Have you ever tried to cover a Paul Simon song? Outside of "Me and Julio Down By the Schoolyard" it is a difficult feat, far more than one might imagine. Even in his contained, narrow little tone, Simon's got a vocal range and accuracy that Stevie Wonder would drool over, lyrics like delicate portraits, and a sense of orchestration that is quite complex and sometimes weird. Like in this song. I never really understood the hype behind it, and find his segue from a Randy Newman-esque ballad into a shmaltzy Broadway tune into a flute-heavy interlude into a saxophone solo into a film score ending more than jarring. That's what makes it surprising that Deer Tick-- one of my favorite bands, but one that leans far more heavily on heart and soul than on careful practice and training-- would choose to cover one of Simon's songs, let alone one as sprawling and nostalgic as "Still Crazy After All These Years."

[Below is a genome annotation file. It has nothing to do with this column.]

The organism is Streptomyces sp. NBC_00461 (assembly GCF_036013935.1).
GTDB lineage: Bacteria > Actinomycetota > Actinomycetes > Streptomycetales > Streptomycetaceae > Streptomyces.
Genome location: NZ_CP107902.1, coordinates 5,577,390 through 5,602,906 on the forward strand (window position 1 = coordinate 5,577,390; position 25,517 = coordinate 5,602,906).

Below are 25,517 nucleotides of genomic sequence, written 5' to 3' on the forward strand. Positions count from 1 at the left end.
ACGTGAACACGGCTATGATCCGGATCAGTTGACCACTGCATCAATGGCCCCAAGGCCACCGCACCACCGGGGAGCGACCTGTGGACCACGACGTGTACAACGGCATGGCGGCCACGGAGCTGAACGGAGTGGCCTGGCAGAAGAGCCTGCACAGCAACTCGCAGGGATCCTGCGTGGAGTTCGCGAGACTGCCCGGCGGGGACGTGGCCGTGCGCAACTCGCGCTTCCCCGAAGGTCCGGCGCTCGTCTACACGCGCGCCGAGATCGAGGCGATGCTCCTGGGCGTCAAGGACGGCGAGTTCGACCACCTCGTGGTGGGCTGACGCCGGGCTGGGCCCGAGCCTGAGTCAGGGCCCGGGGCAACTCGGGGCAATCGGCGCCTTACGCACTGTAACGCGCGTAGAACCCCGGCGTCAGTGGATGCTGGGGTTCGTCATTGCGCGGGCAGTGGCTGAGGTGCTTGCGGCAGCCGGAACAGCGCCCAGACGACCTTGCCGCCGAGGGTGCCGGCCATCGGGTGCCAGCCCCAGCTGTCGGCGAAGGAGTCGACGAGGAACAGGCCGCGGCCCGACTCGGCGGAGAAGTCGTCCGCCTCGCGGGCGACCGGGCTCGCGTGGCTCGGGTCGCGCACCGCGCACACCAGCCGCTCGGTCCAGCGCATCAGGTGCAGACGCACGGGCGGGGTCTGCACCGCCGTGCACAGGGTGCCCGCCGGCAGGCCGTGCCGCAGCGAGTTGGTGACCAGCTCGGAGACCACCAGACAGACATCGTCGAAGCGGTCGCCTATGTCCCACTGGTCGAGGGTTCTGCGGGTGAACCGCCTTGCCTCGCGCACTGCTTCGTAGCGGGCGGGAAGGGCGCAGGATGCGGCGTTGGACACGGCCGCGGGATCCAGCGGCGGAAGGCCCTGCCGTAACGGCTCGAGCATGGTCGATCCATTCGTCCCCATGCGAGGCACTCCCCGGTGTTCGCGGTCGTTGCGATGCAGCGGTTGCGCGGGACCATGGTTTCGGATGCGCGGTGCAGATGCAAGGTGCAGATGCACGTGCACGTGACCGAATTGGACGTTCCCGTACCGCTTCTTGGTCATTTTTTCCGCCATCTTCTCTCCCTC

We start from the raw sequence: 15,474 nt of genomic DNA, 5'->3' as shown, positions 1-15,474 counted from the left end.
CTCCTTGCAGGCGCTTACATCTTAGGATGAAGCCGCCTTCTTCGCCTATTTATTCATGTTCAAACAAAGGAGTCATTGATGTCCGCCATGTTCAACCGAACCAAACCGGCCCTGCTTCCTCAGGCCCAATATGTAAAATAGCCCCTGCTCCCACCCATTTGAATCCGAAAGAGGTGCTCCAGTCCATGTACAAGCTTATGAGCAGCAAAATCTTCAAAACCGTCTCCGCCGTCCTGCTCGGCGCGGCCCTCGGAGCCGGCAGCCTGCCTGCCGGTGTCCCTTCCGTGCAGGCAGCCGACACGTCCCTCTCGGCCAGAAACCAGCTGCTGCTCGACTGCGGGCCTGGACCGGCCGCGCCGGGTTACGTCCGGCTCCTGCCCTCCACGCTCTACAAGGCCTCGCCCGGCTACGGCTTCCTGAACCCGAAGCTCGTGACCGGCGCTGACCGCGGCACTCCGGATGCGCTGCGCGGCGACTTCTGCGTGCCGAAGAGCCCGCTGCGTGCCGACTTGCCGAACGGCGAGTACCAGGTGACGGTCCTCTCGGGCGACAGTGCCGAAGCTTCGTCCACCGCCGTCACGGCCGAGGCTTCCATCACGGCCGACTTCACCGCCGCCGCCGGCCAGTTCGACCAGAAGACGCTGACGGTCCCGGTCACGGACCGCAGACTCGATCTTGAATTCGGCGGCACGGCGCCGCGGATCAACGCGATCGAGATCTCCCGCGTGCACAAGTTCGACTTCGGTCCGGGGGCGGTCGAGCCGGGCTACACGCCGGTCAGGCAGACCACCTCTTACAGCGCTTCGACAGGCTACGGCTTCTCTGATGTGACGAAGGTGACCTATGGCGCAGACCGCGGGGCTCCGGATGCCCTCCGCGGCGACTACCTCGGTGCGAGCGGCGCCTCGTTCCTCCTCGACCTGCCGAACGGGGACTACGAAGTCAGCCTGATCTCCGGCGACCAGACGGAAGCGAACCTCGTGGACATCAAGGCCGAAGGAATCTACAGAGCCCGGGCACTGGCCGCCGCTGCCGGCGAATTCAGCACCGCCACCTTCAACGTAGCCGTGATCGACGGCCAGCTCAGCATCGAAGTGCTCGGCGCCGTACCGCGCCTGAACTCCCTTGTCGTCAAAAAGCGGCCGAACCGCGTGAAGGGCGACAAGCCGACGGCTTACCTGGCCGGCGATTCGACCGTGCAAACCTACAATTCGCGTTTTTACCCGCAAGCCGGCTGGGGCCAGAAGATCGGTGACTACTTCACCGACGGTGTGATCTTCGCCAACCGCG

After all, Jon McCauley, the man behind the Deer Tick moniker, couldn't be more different from Paul Simon. His voice is ragged and worn where Simon's is trained and polished; his music is an entirely different breed of folk than Simon's-- heartfelt, down-home and straightforward where Simon's is dense and composed; he is a hard-living, extremely young band frontman where Simon is a rather tame, aging folk legend as both solo and duo. But McCauley does more than justice to the ballad, throwing some personal angst behind those minor piano chords and avoiding that weird middle interlude entirely. Plus, when McCauley, a force to be reckoned with during his live show as he pours liquor into the mouths of the crowd and teases them with provoking banter, croons that famous line "I would not be convicted by a jury of my peers," it sounds like he means it.
Hear the cover and the original after the jump:
-- Caroline Klibanoff
Melodious Intoxication, Thursdays 12-2 pm on WGTB